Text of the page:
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2.  Flame your loop. Use your loops to dip into an overnight culture of CV026.  Streak 1/2 of an agar plate with this organism (the side with the CV026 label). <br>
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3.  Flame your loop.  Grab a relatively large amount of your isolates and streak them near to the CV026 streaks.  Re-flame your loop. <br>
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4.  Dip the loop into an overnight culture of ATCC 12472 and streak it near to the CV026 streak.<br>
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5.  Place your plates upside down till next week. If your isolates are producing AI sensed by CV026, you will see a purple pigment.<br>
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Revision as of 13:05, 27 September 2010

BISC314: Environmental Microbiology

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LAB #4: Quorum sensing - chemical signaling within our community

Many bacteria are able to secrete signals into their environment that they can then utilize to determine their own density. Since bacteria are single-celled organisms, why do you think they would they be interested in knowing how many of them are near? A very well studied example of the quorum sensing system comes from Vibrio fisheri, a bacterium that produces light only at high densities. If you think about it, the light produced by a single bacterium is unlikely to be seen by anyone so Vibrio wait until they have reached a "quorum" before turning on the metabolic pathway that creates light. In this way, a gene regulatory network is actually controlled by cell density. To hear more about it from another source, see this YouTube video of Bonnie Bassler.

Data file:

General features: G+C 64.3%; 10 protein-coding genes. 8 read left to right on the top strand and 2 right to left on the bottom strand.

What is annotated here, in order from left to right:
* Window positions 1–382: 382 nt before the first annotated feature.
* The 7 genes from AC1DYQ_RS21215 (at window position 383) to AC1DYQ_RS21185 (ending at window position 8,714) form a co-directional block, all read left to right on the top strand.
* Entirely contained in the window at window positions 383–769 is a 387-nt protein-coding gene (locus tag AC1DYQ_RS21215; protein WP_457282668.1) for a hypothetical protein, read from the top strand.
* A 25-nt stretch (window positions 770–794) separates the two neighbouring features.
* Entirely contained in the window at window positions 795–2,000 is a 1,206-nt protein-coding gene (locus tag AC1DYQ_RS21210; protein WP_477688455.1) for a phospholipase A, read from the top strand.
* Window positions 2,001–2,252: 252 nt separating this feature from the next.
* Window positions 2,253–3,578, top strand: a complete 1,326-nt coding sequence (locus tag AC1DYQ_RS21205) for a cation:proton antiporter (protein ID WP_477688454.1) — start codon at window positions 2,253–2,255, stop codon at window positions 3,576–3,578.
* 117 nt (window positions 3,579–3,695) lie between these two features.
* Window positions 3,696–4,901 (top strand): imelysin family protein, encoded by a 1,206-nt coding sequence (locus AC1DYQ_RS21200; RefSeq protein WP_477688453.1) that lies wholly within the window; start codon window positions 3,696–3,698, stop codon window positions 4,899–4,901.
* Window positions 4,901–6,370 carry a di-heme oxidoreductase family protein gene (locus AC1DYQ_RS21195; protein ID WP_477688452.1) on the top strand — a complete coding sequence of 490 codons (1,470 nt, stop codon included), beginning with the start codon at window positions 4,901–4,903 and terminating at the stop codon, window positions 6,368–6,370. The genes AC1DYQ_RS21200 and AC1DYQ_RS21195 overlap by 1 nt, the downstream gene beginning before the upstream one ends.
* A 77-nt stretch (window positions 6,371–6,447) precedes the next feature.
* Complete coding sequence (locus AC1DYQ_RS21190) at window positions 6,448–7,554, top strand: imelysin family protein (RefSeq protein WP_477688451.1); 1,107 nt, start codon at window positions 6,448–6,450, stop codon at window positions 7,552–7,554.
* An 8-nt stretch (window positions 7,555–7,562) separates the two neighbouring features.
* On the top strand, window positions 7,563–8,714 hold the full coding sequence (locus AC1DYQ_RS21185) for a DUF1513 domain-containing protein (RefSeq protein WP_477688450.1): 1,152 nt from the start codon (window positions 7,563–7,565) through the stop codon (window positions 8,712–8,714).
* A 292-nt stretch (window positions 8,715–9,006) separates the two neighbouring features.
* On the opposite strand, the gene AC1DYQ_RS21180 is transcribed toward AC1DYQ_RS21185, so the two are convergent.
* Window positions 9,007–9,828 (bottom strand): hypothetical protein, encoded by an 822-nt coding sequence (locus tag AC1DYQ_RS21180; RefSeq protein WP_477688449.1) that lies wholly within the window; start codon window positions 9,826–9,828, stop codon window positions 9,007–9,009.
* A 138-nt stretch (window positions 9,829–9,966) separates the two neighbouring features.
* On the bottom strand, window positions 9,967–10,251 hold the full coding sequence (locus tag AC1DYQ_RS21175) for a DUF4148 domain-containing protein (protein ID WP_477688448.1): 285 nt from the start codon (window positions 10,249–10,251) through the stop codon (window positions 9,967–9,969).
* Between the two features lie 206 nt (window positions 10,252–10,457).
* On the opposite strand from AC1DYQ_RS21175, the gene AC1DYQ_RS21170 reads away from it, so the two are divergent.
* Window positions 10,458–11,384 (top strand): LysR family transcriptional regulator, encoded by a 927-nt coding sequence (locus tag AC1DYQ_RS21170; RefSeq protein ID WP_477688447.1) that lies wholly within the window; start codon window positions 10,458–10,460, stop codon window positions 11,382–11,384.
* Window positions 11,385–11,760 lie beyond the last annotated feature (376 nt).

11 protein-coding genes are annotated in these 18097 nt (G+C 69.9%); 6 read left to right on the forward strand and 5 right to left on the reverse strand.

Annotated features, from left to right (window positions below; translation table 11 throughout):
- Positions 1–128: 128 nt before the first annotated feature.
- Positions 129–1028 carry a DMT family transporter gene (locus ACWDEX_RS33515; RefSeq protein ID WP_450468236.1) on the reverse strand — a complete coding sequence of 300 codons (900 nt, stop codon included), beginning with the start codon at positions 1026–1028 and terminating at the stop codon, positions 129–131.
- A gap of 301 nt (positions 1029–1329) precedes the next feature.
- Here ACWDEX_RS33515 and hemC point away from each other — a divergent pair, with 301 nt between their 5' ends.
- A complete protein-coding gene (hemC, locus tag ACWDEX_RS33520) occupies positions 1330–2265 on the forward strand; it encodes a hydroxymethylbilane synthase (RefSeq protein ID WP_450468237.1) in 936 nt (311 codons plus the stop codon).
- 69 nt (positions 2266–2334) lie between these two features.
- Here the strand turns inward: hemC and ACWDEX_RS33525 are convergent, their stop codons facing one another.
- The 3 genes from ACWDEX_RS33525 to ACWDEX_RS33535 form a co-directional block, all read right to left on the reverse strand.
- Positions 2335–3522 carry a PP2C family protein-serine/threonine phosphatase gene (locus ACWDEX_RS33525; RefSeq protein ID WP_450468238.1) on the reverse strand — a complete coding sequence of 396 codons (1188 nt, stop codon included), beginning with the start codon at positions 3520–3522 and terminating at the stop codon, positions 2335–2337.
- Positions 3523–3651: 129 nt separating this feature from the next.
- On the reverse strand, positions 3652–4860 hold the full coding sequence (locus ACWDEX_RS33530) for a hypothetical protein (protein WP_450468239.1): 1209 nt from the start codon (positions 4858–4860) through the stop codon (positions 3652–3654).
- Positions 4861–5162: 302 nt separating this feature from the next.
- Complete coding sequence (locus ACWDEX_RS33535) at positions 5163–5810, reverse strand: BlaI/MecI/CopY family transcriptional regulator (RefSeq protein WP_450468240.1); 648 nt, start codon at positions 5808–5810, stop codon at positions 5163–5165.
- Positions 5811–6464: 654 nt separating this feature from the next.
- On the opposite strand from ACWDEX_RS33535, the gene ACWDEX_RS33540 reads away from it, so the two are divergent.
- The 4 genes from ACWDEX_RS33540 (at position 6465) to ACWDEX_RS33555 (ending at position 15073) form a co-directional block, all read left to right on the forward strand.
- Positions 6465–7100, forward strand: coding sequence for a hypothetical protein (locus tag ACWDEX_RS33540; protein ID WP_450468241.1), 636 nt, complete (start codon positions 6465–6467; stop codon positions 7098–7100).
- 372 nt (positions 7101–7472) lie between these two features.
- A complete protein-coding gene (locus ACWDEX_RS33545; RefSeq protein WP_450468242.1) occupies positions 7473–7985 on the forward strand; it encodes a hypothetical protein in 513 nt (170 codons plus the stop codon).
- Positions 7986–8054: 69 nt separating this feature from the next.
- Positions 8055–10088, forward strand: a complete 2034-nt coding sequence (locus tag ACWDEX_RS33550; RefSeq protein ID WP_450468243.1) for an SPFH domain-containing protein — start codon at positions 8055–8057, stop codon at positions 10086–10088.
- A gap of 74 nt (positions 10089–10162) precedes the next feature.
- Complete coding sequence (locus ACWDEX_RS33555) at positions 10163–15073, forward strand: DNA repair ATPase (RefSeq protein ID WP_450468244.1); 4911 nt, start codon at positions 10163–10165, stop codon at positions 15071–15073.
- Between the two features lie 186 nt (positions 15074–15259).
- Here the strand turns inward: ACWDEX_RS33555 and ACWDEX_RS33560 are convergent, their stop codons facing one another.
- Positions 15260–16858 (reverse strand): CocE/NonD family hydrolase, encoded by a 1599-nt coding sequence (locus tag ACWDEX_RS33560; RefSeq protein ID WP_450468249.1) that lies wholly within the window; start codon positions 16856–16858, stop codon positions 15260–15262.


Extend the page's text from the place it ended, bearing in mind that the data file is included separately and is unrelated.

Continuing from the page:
Today we will be testing if any of your isolates are secreting Auto-Inducer (AI) into the surrounding media. Specifically, we will be using a strain of bacterium called Chromobacterium violaceum. This organism is gram-negative and normally found in the soil. It produces a very strong purple pigment (hence the name) in response to levels of AI. We will also use a violacein-negative, mini-Tn5 mutant of C. violaceum (CV026) which can produce pigment in response to the AI from other bacteria but can no longer secrete its own AI - this will be our biosensor.

1. Label your agar plates. You will draw a line down the middle of the plate and write CV026 on one side and your isolate code on the other side. Also label a plate for our positive control, the parent strain to CV026: Chromobacterium violaceum ATCC 12472.
2. Flame your loop. Use your loops to dip into an overnight culture of CV026. Streak 1/2 of an agar plate with this organism (the side with the CV026 label).
3. Flame your loop. Grab a relatively large amount of your isolates and streak them near to the CV026 streaks. Re-flame your loop.
4. Dip the loop into an overnight culture of ATCC 12472 and streak it near to the CV026 streak.
5. Place your plates upside down till next week. If your isolates are producing AI sensed by CV026, you will see a purple pigment.